Eurasia Group | Top Risks 2024: Implications for Brazil

Top Risks 2024: Implications for Brazil

Eurasia Group's Top Risks of 2024

Top Risks is Eurasia Group's annual forecast of the political risks that are most likely to play out over the course of the year. This year's report was published on 8 January 2024.

There is a sense of optimism in Brazil as 2024 gets underway. President Luiz Inacio Lula da Silva's second year in office is set to be more challenging than the first, with a cooling economy weighing on his presidency and the administration's zero-deficit goal proving to be a tall order. Yet the outlook cannot dampen the upbeat sentiment in local markets. The stock exchange is hitting new highs, the dollar is moving away from the five-reais mark, and there has been a steady increase in bond issuances.

Call it a feeling of a return to normalcy after years of crises. At the same time, though, there is also recognition that Brasilia is still capable of enacting important structural reforms, such as a tax overhaul, despite heightened political polarization and ongoing squabbles among congress, the administration, and the judiciary.

Eurasia Group's Top Risks 2024 report highlights significant risks and opportunities that we expect will affect Latin America's largest economy. The good news is that Brazil is relatively well positioned to navigate two of the top three geopolitical risks: Middle East on the brink (risk #2) and Partitioned Ukraine (risk #3). Being a food and energy producer means Brazil can reap economic benefits from dislocations caused by either risk; but also, Brazil can more broadly profit from the diversion of investments amid a geopolitically contentious global backdrop. The bad news is that this year's Top Risks serve as a reminder of latent domestic political risks that could start to manifest in 2024 (risks #1 and #4), along with some important headwinds in the global economy that could undermine domestic growth (risks #6 and #8).

Here are some of the key takeaways from Eurasia Group's Top Risks 2024 report for Brazil. For the full list of top ten global risks, please see the report here.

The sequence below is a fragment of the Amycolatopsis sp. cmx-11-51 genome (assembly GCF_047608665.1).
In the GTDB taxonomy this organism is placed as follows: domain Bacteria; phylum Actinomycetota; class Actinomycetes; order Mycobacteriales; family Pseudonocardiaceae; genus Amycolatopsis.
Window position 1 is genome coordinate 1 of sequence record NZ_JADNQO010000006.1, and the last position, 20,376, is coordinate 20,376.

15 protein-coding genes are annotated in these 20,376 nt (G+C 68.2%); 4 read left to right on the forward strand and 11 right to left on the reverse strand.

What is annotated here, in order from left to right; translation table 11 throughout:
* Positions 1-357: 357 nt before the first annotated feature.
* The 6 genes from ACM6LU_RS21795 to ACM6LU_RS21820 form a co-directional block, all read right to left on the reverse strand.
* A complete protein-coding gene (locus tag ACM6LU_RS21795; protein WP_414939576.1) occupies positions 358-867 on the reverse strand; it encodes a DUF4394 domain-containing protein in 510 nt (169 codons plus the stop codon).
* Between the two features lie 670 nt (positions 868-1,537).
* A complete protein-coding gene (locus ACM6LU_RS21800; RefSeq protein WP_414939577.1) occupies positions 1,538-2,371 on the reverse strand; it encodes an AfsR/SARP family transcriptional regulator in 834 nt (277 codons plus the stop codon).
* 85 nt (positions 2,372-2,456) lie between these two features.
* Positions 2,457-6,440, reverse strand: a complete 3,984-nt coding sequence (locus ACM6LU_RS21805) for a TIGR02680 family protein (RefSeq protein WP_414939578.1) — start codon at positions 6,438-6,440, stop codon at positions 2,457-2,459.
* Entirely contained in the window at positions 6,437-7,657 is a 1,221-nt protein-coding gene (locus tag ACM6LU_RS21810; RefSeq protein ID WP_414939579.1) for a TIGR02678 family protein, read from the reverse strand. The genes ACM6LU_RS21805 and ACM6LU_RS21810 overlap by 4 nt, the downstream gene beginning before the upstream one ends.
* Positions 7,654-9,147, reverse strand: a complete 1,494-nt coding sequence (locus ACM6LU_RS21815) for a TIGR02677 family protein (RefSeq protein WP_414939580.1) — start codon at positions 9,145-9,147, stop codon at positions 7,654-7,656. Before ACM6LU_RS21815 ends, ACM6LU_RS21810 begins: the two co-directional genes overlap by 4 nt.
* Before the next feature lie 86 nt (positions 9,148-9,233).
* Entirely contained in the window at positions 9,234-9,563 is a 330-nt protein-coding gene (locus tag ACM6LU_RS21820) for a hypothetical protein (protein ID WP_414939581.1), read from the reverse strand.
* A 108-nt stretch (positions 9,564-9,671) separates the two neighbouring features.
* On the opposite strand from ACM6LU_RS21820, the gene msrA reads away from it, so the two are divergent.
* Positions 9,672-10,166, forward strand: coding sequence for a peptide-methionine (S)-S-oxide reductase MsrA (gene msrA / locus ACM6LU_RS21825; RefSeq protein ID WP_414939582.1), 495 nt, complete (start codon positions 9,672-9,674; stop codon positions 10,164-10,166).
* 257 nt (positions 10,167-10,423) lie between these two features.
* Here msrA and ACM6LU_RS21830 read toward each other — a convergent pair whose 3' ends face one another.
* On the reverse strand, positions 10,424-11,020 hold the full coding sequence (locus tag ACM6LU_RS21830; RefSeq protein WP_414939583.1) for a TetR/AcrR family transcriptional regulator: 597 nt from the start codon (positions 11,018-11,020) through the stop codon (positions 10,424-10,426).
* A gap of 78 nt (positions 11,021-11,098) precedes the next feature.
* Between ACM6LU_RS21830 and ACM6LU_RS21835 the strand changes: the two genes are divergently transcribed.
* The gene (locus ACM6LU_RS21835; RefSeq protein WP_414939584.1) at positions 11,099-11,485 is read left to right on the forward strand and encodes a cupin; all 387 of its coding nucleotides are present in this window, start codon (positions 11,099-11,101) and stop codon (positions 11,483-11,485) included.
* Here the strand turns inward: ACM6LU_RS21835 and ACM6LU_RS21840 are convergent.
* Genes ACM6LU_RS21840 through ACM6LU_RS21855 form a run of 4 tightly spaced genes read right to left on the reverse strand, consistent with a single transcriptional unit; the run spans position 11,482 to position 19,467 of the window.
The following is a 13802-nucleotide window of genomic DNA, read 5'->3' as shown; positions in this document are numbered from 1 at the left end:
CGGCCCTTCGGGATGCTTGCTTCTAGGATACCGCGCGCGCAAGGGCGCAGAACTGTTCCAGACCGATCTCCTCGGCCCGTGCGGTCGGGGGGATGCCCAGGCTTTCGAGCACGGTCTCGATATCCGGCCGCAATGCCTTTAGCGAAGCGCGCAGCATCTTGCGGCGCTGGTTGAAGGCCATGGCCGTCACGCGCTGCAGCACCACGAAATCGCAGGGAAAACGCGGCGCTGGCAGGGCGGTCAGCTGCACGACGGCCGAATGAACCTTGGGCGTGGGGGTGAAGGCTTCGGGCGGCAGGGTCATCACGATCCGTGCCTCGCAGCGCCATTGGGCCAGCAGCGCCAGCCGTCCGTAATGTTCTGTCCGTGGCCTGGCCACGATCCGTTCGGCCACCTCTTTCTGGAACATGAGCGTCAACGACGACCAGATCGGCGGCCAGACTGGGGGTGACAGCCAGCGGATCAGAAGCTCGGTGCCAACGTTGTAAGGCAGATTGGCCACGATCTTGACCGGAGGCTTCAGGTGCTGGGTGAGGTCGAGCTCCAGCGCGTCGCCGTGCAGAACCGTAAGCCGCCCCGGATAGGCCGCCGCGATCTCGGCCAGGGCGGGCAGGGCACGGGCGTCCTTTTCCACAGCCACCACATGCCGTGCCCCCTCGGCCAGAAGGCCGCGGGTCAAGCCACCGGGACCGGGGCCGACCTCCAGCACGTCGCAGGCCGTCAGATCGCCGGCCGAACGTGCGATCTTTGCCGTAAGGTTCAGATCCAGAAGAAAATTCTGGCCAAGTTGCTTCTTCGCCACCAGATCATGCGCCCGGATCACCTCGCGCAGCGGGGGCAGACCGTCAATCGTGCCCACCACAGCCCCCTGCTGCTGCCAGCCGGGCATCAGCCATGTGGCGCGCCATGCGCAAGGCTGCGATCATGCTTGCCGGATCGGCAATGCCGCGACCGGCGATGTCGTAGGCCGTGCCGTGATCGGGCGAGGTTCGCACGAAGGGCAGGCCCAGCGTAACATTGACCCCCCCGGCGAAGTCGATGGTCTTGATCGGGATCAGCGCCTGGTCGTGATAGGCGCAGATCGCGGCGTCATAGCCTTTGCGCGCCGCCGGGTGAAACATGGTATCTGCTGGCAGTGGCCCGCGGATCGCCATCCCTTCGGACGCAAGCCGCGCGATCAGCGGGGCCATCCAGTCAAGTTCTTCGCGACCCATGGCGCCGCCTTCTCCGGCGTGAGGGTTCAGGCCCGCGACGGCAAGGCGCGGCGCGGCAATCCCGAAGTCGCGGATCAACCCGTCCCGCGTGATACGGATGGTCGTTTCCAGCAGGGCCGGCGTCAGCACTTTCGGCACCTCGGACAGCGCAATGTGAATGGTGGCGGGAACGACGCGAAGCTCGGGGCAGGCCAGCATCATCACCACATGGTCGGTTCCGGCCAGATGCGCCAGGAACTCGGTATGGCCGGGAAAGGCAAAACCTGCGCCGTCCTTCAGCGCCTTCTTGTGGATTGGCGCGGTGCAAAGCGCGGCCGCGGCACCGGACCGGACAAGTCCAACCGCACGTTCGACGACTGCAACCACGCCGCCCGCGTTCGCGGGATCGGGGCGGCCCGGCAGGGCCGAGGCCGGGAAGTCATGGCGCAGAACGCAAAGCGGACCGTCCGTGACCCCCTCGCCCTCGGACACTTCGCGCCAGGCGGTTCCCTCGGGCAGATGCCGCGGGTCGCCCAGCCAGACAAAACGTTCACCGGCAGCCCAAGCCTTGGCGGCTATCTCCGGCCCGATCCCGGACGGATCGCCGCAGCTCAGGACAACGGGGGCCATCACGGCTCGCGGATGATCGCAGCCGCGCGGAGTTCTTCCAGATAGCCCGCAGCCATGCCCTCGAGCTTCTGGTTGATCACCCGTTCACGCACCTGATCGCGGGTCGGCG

• First the good news for Brazil. In a G-Zero world, geopolitical risks will remain structurally high in 2024. That will be evident with the ongoing Middle East turmoil, the Ukraine conflict, and the so-called axis of rogue states (risk #5). Brazil, along with some other leading countries in the Global South, stands to gain in relative terms from the dislocation of investment flows driven by companies and investors seeking protection. Being a food and energy producer, and having low-carbon energy sources, works in Brazil's favor in this context. It is no coincidence that the EU was interested last year in signing a free trade deal with the Mercosur trading bloc—even if the deal was not ratified. Policymakers in the EU view the trade pact as a vital deliverable given energy and food security needs, and Europe's private sector does as well.
  • The competition to produce critical minerals for the green and digital economy (risk #7) is a clear example of such an opportunity for Brazil—even though it could be squandered depending on regulatory and environmental concerns. As governments worldwide adopt protectionist measures to ensure control over critical inputs for battery and semiconductor production, Brazil could attract interest in some of its reserves, many of which remain untapped. For example, it has the world's third-largest graphite reserves, and these are critical for electric vehicle production. The threat of Chinese export controls has already prompted firms to fast-track investments in mines in Bahia. Brazil also has substantial deposits of nickel, phosphate, and rare earth minerals.
  • Lastly, even though wars—in the Middle East (risk #2) and Ukraine (risk #3)—can harm the global economy through higher food and energy prices, Brazil suffers much less on a relative basis given its status as a provider of both commodities. Higher oil prices in 2024 would translate to higher domestic fuel prices yet also higher revenue from oil production. Brazil's biggest macroeconomic vulnerability is its fiscal accounts, but a spike in revenue, much like what occurred following Russia's 2022 invasion of Ukraine, would ameliorate that concern. These wars, however, could hamper Brazil's role as a diplomatic frontrunner as G20 host this year—especially as they increasingly play the United States and, to a lesser degree, Europe against countries from the Global South.